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Does Bactroban cream (mupirocin) cause side effects?
Bactroban cream (mupirocin) is an antibiotic used topically (on the skin) to treat impetigo and infections of the skin caused by Staphylococcus aureus, beta-hemolytic streptococcus, or Streptococcus pyogenes.
The nasal ointment is used for the elimination of multi-drug resistant nasal Staphylococcus aureus infection in people who are colonized by Staphylococcus aureus. Mupirocin also may be used for other secondary infections.
There are no adequate studies of mupirocin in pregnant women. Studies in animals suggest no important effects on the fetus. Mupirocin may be used in pregnancy if the physician feels it is necessary. There is no information on the safety of mupirocin in nursing infants. It is unknown if any of the small amount of mupirocin that is absorbed from the skin into the blood of the mother concentrates in breast milk. It is advisable not to nurse while using mupirocin.
What are the important side effects of Bactroban cream (mupirocin)?
Side effects are uncommon and mild with mupirocin. The most frequent side effects are:
Other side effects caused by the intranasal use of mupirocin include:
Bactroban cream (mupirocin) side effects list for healthcare professionals
The following adverse reactions are discussed in more detail in other sections of the labeling:
Clinical Trials Experience
Because clinical trials are conducted under widely varying conditions, adverse reaction rates observed in the clinical trials of a drug cannot be directly compared with rates in the clinical trials of another drug and may not reflect the rates observed in practice.
In 2 randomized, double-blind, double-dummy trials, 339 subjects were treated with topical Bactroban cream plus oral placebo. Adverse reactions occurred in 28 (8.3%) subjects. The following adverse reactions were reported by at least 1% of subjects in connection with the use of Bactroban cream in clinical trials: headache (1.7%), rash (1.1%), and nausea (1.1%).
Other adverse reactions which occurred in less than 1% of subjects were: abdominal pain, burning at application site, cellulitis, dermatitis, dizziness, pruritus, secondary wound infection, and ulcerative stomatitis.
In a supportive trial in the treatment of secondarily infected eczema, 82 subjects were treated with Bactroban cream. The incidence of adverse reactions was as follows: nausea (4.9%), headache and burning at application site (3.6% each), pruritus (2.4%), and 1 report each of abdominal pain, bleeding secondary to eczema, pain secondary to eczema, hives, dry skin, and rash.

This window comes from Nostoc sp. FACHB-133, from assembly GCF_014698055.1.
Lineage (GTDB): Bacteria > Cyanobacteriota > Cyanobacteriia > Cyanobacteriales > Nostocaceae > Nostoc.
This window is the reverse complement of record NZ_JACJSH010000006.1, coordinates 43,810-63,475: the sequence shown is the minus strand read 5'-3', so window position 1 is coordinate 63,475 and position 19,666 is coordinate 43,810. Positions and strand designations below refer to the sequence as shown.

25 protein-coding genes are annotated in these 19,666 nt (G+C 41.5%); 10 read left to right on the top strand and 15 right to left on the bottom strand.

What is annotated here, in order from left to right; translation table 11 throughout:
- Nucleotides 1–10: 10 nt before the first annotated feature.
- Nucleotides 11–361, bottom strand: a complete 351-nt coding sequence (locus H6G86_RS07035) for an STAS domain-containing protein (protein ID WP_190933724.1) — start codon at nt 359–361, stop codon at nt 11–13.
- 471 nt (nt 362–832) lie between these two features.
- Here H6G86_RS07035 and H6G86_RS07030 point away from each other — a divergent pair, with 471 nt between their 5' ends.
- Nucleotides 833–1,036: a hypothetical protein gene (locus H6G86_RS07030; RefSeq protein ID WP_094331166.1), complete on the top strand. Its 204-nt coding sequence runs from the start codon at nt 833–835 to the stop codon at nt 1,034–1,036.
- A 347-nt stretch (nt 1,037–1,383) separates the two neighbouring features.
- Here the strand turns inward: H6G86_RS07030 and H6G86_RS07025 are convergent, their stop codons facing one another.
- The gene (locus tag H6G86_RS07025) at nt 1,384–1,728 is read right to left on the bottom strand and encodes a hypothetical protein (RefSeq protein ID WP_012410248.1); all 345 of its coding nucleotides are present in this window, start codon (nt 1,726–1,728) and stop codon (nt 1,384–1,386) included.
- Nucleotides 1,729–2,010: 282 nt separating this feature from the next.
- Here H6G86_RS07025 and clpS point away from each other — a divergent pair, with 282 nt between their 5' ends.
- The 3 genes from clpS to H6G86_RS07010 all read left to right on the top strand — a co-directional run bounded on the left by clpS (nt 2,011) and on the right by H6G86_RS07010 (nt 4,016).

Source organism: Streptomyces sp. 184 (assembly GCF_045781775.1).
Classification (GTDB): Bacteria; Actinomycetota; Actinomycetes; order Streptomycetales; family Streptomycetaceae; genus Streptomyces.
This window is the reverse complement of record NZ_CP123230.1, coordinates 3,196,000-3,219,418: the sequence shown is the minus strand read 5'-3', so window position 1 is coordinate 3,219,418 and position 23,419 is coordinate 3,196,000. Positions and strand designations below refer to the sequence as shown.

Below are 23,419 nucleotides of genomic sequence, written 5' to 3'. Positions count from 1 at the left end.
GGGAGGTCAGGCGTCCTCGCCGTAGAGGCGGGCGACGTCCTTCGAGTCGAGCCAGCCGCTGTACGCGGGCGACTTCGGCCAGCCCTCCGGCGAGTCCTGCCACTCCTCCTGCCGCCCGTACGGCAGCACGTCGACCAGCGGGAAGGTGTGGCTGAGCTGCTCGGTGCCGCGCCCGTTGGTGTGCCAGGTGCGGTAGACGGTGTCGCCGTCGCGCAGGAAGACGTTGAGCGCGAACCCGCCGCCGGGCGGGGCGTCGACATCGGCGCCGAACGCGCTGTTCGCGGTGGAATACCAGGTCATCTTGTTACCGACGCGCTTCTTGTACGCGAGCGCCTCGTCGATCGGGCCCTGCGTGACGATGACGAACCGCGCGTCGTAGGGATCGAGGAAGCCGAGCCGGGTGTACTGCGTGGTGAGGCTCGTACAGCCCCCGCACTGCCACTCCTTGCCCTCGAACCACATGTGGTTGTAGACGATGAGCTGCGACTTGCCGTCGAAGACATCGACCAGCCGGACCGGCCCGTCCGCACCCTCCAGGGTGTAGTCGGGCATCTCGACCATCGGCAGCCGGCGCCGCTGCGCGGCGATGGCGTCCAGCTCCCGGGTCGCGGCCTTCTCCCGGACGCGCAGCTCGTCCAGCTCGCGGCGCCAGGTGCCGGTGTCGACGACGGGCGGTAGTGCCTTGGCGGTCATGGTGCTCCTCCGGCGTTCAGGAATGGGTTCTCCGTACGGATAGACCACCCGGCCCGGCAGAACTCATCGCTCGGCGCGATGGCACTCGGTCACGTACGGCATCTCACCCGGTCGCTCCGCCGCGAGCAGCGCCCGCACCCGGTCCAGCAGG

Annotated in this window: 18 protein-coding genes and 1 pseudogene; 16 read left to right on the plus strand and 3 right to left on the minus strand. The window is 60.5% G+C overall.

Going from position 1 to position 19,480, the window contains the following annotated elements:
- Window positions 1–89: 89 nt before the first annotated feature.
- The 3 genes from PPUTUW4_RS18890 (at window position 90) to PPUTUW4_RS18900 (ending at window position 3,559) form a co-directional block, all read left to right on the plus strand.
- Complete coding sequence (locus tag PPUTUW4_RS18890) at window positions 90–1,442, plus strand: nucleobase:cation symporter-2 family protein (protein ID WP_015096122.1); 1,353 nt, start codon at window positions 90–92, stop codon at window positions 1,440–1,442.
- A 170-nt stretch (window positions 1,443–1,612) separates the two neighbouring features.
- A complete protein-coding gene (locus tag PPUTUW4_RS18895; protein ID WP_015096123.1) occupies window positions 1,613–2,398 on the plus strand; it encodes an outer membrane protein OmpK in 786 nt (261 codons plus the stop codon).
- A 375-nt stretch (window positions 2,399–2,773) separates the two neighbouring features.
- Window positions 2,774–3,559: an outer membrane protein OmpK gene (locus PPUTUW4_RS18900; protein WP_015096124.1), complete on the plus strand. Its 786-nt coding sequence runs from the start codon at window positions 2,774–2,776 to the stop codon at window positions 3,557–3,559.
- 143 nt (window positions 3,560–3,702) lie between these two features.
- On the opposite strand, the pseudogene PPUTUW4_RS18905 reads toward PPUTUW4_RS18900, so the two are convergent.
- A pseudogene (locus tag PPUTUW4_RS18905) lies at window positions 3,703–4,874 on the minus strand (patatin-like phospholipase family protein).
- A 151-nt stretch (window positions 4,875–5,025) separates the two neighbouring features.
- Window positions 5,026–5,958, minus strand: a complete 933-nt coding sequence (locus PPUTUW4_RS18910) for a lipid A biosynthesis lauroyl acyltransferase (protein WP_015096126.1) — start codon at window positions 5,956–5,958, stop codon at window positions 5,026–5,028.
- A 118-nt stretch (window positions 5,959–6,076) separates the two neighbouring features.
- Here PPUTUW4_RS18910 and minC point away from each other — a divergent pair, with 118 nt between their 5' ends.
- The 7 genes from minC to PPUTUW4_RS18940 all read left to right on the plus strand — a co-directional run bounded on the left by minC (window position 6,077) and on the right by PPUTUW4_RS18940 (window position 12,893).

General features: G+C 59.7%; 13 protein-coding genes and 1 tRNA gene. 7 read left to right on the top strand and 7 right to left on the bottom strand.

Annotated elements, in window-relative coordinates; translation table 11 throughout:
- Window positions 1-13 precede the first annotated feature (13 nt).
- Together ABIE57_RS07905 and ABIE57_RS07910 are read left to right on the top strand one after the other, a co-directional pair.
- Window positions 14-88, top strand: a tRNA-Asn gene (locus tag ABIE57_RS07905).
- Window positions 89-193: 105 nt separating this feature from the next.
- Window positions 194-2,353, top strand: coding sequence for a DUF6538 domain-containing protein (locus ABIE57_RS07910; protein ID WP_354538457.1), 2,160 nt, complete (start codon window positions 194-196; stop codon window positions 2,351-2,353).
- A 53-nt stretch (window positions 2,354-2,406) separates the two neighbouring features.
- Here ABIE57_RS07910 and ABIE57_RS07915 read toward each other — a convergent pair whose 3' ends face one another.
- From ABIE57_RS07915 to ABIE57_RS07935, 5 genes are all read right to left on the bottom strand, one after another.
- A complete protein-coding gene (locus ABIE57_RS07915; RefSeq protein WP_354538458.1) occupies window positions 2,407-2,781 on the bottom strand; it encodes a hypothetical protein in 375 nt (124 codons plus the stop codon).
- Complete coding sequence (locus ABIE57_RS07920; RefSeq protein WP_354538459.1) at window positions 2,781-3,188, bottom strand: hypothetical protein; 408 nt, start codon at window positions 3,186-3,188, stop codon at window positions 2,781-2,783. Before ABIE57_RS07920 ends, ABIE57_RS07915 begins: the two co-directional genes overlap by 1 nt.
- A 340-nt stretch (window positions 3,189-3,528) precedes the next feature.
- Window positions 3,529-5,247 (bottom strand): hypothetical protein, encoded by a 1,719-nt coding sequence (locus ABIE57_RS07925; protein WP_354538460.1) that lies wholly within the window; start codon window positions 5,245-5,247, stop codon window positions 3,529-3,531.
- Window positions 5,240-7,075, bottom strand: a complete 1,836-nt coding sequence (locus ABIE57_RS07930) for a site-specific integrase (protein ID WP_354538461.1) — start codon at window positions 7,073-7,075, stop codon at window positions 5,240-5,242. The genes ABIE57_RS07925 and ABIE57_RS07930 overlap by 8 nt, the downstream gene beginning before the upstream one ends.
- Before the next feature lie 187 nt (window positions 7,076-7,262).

In addition to adverse reactions reported from clinical trials, the following reactions have been identified during postmarketing use of Bactroban cream. Because they are reported voluntarily from a population of unknown size, estimates of frequency cannot be made. These reactions have been chosen for inclusion due to a combination of their seriousness, frequency of reporting, or potential causal relationship to Bactroban cream.
Immune System Disorders
Bactroban cream (mupirocin) is an antibiotic used for treatment of bacterial skin infections to treat impetigo and infections of the skin caused by Staphylococcus aureus, beta-hemolytic streptococcus, or Streptococcus pyogenes. There's a version for the nose as well. Side effects are minor itching and pain at the site of application, or nose and throat problems when taking the nasal version of Bactroban cream.
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Related Disease Conditions
Staph (Staphylococcus) Infection
Staphylococcus or staph is a group of bacteria that can cause a multitude of diseases. Staph infections can cause illness directly by infection or indirectly by the toxins they produce. Symptoms and signs of a staph infection include redness, swelling, pain, and drainage of pus. Minor skin infections are treated with an antibiotic ointment, while more serious infections are treated with intravenous antibiotics.
Impetigo is a contagious skin infection caused by staph and strep bacteria. There are two types of impetigo: nonbullous and bullous. Symptoms of nonbullous impetigo include small blisters on the nose, face, arms, or legs and possibly swollen glands. Bullous impetigo signs include blisters in various areas, particularly in the buttocks area. Treatment involves gentle cleansing, removing the crusts of popped blisters, and the application of prescription-strength mupirocin antibiotic ointment.
Is a Staph Infection Contagious?
A staph infection is caused by the bacteria Staphylococcus aureus. Staph can cause boils, food poisoning, cellulitis, toxic shock syndrome, MRSA, and various other illnesses and infections. Most staph infections are transmitted from person to person.
What Is the Best Treatment for Impetigo?
Impetigo is a bacterial skin infection that causes a rash that forms blisters and can ooze pus, causing a crust. Impetigo can be caused by different kinds of bacteria, including strep and staph. Usually, impetigo is easy to treat and rarely leaves scarring.
Is Impetigo Contagious?
Impetigo is a contagious bacterial infection that usually occurs in children ages 2-5. There are two types of impetigo: bullous and nonbullous. With nonbullous impetigo, pus-filled blisters develop, ooze, and crust over on the patient's torso, in contrast with bullous impetigo, which is typically confined to the extremities and the face near the mouth.
Treatment & Diagnosis
Medications & Supplements
Report Problems to the Food and Drug Administration
You are encouraged to report negative side effects of prescription drugs to the FDA. Visit the FDA MedWatch website or call 1-800-FDA-1088.
Professional side effects and drug interactions sections courtesy of the U.S. Food and Drug Administration